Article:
We learned a bunch about what gear to bring, and what to leave at home. and to buy or load a bunch of one kind of ammo and stick with it.
    The meat is at the processor now. The backstraps were delicious!
     
  8. Flintknapper

    Flintknapper Member

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    ^^^^^^^^

    Thanks for the update KB.

    Glad you guys had a good time and a successful hunt.

    Was the weather co-operative?

    Presumably you had no run ins with any vibora de cascabel, or you probably would have mentioned it. A bit too cold for them still....I imagine.

    Thank You also, for reducing the pig population in the State. We DO appreciate it.

    Flint.
     
  9. Armored farmer

    Armored farmer Member

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    Flint
    We left home a day early to avoid the predicted ice and snow of March 2nd. Old Man Winter pursued us all the way down to the border. We heard over the radio that Dallas was getting freezing rain literally an hour after we went through. While we were there the temps ranged from 40s at night to maybe 60-62 on Tuesday the 4th of March. The locals were complaining but we were basking in it.
    vibora de cascabel?? If my Osmosis Spanish serves me....you ask about rattlers, and no. No encounters thank goodness. I personally have only a normal respect for snakes, but my oldest son, an ex-linebacker 230lb 6'2'' farm-boy would have been seen running away screaming like a girl and firing an SR9c Ruger left-handed over his right shoulder. I did ask our guide about snakes. He claimed to have recently sold a live 6 footer to someone for $600.00 ???? Really??
    As far as reducing the pig population.....I just wish I could have helped more.
    After our dismal deer season, we were ready for an adventure, and a successful hunt.
     
  10. Flintknapper

    Flintknapper Member

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    Yes, that is Texas weather this time of year (unpredictable), but just think how much colder it would have been without the 'Global Warming'. Groan......;)


    Rattlesnake is correct, your Spanish serves you well. Had it been warmer weather...chances are good you would have seen a few.

    What are your thoughts on the 5.56 being 'enough' gun for hogs (with good shot placement). I am always curious to see how that works out for folks.

    Personally, I believe it gets the job done just fine (with careful shot placement) but others disagree. I am neither promoting the round nor discouraging folks from using it, just interested to see how it plays out in real life for those who employ it.

    Did you guys see any varmints to hunt? I.E. Coyotes/Bobcats/etc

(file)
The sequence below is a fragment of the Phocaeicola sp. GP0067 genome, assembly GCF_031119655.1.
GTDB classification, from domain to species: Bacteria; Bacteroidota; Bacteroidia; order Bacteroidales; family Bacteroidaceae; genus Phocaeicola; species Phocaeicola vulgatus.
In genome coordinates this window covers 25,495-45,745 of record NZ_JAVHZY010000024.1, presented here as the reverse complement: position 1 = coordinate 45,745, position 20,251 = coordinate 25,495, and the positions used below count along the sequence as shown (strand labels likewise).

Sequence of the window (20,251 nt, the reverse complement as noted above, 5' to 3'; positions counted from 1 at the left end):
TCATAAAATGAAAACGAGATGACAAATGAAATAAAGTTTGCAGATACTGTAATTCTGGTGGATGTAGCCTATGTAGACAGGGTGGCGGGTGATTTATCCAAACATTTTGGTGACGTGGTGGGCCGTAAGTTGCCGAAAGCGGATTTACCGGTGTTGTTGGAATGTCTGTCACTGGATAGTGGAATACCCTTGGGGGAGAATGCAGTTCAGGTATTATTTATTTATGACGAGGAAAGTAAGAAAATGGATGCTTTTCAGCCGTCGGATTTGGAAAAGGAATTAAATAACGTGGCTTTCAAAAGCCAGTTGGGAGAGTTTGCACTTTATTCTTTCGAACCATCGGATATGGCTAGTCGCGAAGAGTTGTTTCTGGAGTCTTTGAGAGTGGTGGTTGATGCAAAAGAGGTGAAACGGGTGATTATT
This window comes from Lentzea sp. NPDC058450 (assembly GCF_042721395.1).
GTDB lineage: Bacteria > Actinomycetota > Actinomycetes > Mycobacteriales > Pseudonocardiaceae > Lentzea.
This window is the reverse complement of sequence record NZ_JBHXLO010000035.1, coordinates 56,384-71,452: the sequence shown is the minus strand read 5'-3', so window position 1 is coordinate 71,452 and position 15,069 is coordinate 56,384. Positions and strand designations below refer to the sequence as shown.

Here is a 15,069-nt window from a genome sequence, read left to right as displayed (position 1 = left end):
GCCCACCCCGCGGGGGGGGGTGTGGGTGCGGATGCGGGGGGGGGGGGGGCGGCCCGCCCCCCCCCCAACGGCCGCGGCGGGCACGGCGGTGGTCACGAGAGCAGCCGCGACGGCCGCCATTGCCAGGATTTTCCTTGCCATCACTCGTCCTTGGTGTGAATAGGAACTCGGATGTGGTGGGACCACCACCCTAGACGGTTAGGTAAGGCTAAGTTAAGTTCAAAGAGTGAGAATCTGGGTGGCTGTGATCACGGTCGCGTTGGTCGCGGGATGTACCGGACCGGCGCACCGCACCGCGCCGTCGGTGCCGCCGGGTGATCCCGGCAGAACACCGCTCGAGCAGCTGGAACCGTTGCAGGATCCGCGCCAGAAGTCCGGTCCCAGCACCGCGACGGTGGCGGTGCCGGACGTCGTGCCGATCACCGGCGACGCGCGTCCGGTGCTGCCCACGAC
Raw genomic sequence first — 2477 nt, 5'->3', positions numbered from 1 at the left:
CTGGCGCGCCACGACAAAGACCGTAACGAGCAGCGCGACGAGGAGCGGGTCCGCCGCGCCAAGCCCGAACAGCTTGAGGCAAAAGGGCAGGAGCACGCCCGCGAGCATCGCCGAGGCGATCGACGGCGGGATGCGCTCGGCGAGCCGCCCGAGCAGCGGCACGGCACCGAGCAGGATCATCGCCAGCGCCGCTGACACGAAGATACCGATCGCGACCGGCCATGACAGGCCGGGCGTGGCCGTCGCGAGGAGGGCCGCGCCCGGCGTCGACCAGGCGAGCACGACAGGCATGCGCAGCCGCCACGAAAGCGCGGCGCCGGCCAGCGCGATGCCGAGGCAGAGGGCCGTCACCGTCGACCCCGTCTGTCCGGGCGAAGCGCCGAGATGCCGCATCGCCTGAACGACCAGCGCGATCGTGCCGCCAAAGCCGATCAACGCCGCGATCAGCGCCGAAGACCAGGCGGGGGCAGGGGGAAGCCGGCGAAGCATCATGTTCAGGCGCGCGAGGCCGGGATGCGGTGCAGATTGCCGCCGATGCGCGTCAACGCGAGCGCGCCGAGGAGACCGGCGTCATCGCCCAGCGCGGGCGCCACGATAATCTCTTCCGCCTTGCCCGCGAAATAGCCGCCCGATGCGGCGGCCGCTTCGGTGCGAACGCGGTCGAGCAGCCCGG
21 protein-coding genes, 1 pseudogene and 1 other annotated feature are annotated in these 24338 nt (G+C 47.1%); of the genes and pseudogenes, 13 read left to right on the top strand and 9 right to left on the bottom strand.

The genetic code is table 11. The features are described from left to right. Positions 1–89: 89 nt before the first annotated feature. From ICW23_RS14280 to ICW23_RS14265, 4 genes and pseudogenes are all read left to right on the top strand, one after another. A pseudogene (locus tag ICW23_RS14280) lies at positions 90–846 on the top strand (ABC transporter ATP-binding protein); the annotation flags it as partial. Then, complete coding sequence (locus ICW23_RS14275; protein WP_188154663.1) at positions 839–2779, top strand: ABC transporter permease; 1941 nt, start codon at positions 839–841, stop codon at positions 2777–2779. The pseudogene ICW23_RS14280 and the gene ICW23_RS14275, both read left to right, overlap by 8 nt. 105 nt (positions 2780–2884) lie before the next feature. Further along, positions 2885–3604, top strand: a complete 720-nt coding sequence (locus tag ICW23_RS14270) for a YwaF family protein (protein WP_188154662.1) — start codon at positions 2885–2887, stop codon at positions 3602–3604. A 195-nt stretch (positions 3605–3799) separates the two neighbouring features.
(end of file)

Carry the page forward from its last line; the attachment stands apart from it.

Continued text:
11. Mike1234567

    Mike1234567 member

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    "Unpredictable weather" and "wait five minutes for it to change" is joked about in nearly any geographic region... except maybe Death Valley, etc. :)
     
  12. Armored farmer

    Armored farmer Member

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    Flint:
    Our AR s worked perfectly in our hunt:ing scenario which was seated in a comfortable blind and resting the rifle on a window sill.
    I bought my Ruger SR556 two yrs ago and have mounted a streamlight weapon light on an offset mount on the front rail. This light illuminated the pigs at 100yds well enough to bury the crosshairs on my 6x scope and sign the deed to a pig. I had also mounted an electronic sight at 90degrees on the forward rail. We never had an opportunity to use it but im satisfied that it would have been an asset on pigs in the dark at close range. It is dialed in for 25yds. The electric sight is quick and simple for up close work.
    The 5.56 worked magic on two pigs. Both one shot kills. One at 85yds and one at 200. Both were brain shots.
    If i were able to hunt pigs with regularity and vengeance.... I might consider an AR platform that would shoot a heavier bullet. I might play with a 7.62x39 just for kicks. All of our shooting on 7 hogs was within 200yds.: Most were much less.:

    On a side note...I had been toying so much with my AR and cap n ball and my new 1911 that I managed to get rusty with my faithful old H&R Handirifle in. 30 06. I am satisfied we all would have limited out if I hadnt missed several shots. Thats another thread tho.
     

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  13. Flintknapper

    Flintknapper Member

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    ^^^^^^^^^^

    Good job gentlemen!